|U.S. Court of Appeals for the Armed Forces|
However the court rules, isn't it kind of icky for military personnel to have to put themselves on report with the military for offenses that are being or have been dealt with by civilian authorities? But, you might say, the military has a non-penal interest in such matters, and might decide that the member ought to be separated administratively. After all, frequent involvement with civilian authorities is a possible ground for administrative separation. Or the military might have a need to know from the standpoint of whether the individual was trustworthy enough to have a security clearance.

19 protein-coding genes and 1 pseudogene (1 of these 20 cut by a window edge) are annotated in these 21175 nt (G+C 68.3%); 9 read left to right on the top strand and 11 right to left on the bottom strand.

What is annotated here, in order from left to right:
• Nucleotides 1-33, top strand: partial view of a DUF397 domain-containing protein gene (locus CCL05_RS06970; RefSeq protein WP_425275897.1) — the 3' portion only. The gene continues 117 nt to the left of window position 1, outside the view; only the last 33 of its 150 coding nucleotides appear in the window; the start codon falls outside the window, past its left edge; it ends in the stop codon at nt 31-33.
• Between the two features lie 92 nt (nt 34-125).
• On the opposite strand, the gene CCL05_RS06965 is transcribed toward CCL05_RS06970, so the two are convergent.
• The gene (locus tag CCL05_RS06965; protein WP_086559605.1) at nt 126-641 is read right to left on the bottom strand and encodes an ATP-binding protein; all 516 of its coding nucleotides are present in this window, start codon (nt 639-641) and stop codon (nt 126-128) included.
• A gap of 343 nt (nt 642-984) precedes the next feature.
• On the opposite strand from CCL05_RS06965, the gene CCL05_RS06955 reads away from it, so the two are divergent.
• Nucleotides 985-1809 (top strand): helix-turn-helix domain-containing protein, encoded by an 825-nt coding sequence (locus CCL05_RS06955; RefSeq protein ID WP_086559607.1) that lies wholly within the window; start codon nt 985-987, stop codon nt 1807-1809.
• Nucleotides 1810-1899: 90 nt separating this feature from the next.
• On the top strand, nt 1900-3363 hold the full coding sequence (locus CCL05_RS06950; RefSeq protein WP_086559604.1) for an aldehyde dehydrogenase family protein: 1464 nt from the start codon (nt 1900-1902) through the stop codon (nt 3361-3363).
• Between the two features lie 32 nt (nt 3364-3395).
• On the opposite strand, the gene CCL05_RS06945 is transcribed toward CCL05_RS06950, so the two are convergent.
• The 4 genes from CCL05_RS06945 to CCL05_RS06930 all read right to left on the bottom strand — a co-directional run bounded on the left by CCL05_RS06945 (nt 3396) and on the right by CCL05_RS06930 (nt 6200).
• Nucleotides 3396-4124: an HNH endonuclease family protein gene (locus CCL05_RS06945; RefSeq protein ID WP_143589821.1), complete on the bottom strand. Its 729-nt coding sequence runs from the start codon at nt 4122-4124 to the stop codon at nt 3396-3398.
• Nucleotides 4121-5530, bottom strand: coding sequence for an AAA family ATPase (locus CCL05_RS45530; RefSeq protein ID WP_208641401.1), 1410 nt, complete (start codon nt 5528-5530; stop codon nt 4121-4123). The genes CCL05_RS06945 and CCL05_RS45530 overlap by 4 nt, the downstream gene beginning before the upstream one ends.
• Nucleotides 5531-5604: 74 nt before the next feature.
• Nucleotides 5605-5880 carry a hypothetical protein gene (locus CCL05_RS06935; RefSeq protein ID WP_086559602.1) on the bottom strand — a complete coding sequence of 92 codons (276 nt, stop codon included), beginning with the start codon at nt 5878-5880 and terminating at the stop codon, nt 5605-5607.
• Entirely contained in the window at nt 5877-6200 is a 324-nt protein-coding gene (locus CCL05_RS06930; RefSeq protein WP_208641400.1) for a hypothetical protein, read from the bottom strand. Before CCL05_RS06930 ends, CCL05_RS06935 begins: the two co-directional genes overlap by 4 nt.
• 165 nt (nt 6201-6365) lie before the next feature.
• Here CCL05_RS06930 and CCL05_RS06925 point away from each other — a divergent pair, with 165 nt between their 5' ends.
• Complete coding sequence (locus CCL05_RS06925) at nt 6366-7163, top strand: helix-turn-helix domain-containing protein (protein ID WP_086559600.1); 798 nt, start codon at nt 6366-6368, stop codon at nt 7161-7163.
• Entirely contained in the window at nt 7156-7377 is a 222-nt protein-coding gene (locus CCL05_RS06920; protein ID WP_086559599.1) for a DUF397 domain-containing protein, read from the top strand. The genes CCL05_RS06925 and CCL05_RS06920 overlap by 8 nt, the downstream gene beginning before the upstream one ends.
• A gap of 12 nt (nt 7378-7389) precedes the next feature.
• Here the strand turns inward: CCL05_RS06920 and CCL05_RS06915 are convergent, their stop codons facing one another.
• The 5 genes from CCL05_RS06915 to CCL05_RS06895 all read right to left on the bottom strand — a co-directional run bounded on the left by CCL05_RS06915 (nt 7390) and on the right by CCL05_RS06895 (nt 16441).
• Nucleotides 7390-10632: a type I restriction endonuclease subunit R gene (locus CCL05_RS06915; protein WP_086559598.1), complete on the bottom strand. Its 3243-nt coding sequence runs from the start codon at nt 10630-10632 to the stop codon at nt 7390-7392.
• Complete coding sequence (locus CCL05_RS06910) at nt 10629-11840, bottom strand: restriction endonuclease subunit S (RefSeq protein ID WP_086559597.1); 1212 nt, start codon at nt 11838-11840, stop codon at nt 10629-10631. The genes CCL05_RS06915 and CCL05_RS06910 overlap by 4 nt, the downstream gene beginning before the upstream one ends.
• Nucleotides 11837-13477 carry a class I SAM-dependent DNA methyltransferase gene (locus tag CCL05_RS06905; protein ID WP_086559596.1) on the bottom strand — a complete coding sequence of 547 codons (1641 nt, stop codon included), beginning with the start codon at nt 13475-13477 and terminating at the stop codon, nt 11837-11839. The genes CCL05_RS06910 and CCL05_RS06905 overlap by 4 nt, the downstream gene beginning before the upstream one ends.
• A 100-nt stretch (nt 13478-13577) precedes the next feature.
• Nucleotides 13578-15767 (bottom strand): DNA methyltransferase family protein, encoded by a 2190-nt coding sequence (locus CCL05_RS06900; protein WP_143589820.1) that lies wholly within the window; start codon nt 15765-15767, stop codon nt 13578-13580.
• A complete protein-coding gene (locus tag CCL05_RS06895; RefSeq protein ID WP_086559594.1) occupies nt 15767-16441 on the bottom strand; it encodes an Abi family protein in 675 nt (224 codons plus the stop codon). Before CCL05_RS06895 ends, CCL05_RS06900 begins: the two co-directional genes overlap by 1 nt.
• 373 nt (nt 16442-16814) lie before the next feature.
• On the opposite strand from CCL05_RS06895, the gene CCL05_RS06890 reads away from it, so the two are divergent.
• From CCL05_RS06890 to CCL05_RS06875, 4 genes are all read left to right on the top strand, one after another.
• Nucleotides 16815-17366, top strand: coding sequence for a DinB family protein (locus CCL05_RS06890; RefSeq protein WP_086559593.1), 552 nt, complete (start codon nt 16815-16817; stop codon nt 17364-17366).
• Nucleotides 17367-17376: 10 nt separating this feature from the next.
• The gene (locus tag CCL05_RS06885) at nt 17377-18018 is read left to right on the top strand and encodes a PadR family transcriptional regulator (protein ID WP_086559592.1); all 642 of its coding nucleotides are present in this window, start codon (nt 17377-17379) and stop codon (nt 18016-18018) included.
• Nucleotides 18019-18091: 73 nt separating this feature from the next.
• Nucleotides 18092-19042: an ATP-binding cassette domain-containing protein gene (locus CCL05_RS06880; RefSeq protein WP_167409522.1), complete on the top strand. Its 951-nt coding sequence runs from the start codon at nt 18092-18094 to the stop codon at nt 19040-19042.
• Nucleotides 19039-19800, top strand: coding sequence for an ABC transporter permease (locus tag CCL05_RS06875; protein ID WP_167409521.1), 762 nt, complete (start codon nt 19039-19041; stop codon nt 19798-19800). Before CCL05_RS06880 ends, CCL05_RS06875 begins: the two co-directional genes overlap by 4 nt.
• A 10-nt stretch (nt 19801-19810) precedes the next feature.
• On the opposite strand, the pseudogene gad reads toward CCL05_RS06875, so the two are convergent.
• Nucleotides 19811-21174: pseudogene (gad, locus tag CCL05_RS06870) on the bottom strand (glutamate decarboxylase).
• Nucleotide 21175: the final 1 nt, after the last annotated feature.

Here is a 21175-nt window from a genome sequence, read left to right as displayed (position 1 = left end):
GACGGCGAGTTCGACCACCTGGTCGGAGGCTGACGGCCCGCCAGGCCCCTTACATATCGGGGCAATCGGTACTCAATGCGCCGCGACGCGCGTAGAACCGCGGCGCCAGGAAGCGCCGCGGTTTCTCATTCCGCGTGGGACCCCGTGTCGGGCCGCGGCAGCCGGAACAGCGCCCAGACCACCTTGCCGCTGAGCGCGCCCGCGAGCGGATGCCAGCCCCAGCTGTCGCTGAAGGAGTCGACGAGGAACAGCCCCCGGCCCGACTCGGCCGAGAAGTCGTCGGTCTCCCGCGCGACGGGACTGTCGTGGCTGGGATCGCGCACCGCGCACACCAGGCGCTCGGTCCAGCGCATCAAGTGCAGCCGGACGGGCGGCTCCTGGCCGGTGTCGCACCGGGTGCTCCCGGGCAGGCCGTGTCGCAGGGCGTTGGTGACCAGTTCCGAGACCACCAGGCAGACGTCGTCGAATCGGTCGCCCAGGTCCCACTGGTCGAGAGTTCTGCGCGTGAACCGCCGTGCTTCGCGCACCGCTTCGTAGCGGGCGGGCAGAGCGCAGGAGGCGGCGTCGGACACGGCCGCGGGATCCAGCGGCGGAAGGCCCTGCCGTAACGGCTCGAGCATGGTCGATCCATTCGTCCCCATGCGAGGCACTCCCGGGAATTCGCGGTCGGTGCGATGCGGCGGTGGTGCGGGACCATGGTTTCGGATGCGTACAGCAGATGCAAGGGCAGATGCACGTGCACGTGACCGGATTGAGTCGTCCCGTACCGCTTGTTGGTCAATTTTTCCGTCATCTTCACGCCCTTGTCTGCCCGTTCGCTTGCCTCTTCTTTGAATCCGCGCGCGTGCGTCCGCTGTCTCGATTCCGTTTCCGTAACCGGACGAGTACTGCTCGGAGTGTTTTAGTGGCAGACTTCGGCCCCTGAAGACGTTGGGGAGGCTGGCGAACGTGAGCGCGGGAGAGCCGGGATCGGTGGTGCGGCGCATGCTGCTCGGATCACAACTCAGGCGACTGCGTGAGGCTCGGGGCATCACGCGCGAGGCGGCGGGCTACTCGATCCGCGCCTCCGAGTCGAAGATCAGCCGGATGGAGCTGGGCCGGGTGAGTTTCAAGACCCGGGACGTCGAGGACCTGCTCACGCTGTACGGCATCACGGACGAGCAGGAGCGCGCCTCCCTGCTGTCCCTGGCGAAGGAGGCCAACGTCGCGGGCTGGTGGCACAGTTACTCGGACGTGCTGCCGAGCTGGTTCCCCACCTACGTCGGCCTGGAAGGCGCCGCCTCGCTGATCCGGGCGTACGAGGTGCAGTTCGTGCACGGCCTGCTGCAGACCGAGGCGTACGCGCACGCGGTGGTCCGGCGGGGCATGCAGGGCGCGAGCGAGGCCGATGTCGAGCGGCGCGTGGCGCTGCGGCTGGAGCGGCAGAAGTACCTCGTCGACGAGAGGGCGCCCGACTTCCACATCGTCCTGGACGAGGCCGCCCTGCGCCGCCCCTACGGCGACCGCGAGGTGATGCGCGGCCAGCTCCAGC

Is there some other way to vindicate these service interests that doesn't rely on military personnel to be the bearer of their own bad tidings? Why not turn the reporting telescope around by enacting a federal or uniform state law that requires civilian law enforcement authorities to notify the military automatically of civilian charges against military personnel?
As for Fireman Castillo, in the end she was not convicted in civilian court on the civilian charges the Navy says she should have self-reported to it.
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